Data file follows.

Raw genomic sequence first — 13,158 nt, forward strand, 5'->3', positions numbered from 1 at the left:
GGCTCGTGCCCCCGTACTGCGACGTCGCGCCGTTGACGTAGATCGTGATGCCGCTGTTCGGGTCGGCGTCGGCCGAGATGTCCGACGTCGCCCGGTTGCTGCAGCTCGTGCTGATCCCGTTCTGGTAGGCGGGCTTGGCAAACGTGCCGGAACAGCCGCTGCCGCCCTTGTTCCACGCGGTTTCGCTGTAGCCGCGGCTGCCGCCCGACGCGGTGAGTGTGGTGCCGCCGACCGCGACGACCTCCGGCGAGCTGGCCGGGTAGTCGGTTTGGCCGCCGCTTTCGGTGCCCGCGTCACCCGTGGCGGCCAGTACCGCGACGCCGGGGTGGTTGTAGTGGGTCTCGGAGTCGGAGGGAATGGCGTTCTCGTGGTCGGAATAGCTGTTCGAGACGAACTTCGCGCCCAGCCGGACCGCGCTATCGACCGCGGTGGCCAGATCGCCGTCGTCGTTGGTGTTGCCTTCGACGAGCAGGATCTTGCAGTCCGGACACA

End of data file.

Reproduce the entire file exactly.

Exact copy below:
Raw genomic sequence first — 13,158 nt, forward strand, 5'->3', positions numbered from 1 at the left:
GGCTCGTGCCCCCGTACTGCGACGTCGCGCCGTTGACGTAGATCGTGATGCCGCTGTTCGGGTCGGCGTCGGCCGAGATGTCCGACGTCGCCCGGTTGCTGCAGCTCGTGCTGATCCCGTTCTGGTAGGCGGGCTTGGCAAACGTGCCGGAACAGCCGCTGCCGCCCTTGTTCCACGCGGTTTCGCTGTAGCCGCGGCTGCCGCCCGACGCGGTGAGTGTGGTGCCGCCGACCGCGACGACCTCCGGCGAGCTGGCCGGGTAGTCGGTTTGGCCGCCGCTTTCGGTGCCCGCGTCACCCGTGGCGGCCAGTACCGCGACGCCGGGGTGGTTGTAGTGGGTCTCGGAGTCGGAGGGAATGGCGTTCTCGTGGTCGGAATAGCTGTTCGAGACGAACTTCGCGCCCAGCCGGACCGCGCTATCGACCGCGGTGGCCAGATCGCCGTCGTCGTTGGTGTTGCCTTCGACGAGCAGGATCTTGCAGTCCGGACACA